Amazon Slashes Grocery Prices By 30% & People Wonder If 'Inflation' Is A Scam (Spoiler Alert: It Is)

Is inflation a real economic phenomenon, or just another form of corporate greed?

woman shopping in grocery store down aisle STEKLO / Shutterstock

In this day and age, one thing we definitely aren’t used to seeing is grocery prices go down. However, Amazon Fresh is the latest in a list of grocery stores to lower prices, and it has people questioning the reality of inflation.

Amazon’s grocery store, Amazon Fresh, recently lowered its grocery prices significantly.

Shockingly, Amazon is not the only retail powerhouse to do so — Walmart and Target have already lowered their prices.


“Walmart said it rolled back prices on nearly 7,000 items in its stores,” Seafood Source reported. Meanwhile, “Target also recently announced that it will lower prices on around 5,000 frequently shopped items across its stores."

@yourtango The government's recommended grocery budgets are deeply out of touch with what Americans are actually spending on food #inflation #budgeting #grocerybill #groceryshopping #usda ♬ original sound - YourTango

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As these two staples of the grocery industry race to lower their prices and garner more customers, Amazon decided to do the same.

“Amazon is slashing grocery prices by up to 30% in hopes of luring inflation-weary customers,” the New York Post said. “The company said that it will reduce prices of 4,000 items at its Amazon Fresh grocery stores online as well as at its handful of brick-and-mortar locations.”

Amazon Fresh Octus_Photography / Shutterstock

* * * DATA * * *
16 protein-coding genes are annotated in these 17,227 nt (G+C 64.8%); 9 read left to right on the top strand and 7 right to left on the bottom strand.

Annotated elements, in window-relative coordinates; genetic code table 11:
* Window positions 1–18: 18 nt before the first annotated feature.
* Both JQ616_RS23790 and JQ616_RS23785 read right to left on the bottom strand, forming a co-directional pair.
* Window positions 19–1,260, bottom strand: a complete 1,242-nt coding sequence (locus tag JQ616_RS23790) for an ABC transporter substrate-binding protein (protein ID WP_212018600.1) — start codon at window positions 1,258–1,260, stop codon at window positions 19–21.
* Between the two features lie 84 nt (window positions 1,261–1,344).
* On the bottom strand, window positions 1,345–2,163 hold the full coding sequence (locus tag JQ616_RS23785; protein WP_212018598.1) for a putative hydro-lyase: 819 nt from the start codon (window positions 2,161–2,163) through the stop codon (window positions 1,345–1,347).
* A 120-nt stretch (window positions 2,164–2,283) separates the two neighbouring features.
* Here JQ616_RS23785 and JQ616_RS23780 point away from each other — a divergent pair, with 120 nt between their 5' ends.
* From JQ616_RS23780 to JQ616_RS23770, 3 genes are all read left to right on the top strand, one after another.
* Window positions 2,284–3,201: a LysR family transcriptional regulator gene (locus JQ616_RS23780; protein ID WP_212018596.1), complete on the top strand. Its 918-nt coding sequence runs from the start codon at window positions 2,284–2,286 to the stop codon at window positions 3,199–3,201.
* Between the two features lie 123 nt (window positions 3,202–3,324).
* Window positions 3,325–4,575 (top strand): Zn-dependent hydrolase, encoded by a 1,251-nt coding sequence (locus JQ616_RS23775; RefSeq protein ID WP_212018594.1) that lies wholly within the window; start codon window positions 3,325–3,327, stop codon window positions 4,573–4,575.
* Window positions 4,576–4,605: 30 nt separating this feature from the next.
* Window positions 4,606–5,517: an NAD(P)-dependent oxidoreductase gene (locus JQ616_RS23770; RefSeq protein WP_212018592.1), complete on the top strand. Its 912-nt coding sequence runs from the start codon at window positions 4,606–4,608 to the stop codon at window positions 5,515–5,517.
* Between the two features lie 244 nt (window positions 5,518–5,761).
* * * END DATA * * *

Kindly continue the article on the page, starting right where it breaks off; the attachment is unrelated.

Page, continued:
The worldwide vice president of Amazon Fresh, Claire Peters, stated, “Increasing our weekly deals across thousands of items and expanding the reach of Prime Savings at Amazon Fresh is just one way that we’re continuing to invest in competitive pricing and savings for all of our customers.”

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As three of the world’s largest retailers cut their prices, customers are wondering how real inflation actually is.

If Amazon, Target, and Walmart can all decrease their prices simply because they chose to do so, then what does that say about inflation?

Many people feel that inflation is not real at all, but is rather a product of something known as “greedflation” or price-gouging. Companies raise their prices far beyond increased costs in order to make a higher profit.

@tiffanycianci #Greedflation! Throughout the history of modern #economics, every time the price of an item rose a dollar approximately $.11 of that dollar went to profits. In the last four years that has increased to $.53-$.55 per dollar of every increase. This is greed and a strip mining of wealth from the #middleclass & the #workingclass of America Pure & simple. #SmallBusiness #Founder operated - #ThisIsTheWay ##wealthinequality##eattherich##FightPrivateEquity##ShopSmall##SaveMainStreet##MainStreetUSA##FritoLay##fritolayrickroll##PepsiCo##PepsiCola##PrivateEquity##Utz##UtzSnacks@@Utz Snacks##LetThemEatCake##LetThemEatCereal@@TallGirl6234@@cancelthisclothingcompany ♬ original sound - TiffanyCianci

And experts agree — corporate greed is the real source of “inflation.” 

According to a report compiled by Groundwork Collaborative and reported on by The Guardian, “'resounding evidence' shows that high corporate profits are a main driver of ongoing inflation." The report found that "corporate profits accounted for about 53% of inflation during last year’s second and third quarters."

If inflation were a real thing, then companies would not be able to afford to cut prices on so many items to bring in more customers. They would be forced to keep products at the same price to make up for what they are losing to inflation.


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But that’s not the case. Instead, retailers are lowering prices with the hope of attracting more customers. The general consensus is that if they have enough money to lower prices, inflation cannot possibly be real.

It does seem suspicious that these stores are able to lower their prices while inflation is supposedly still high. And greedflation, a new form of corporate greed, sounds sadly predictable in a world where money is the bottom line.


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Mary-Faith Martinez is a writer for YourTango who covers entertainment, news and human interest topics.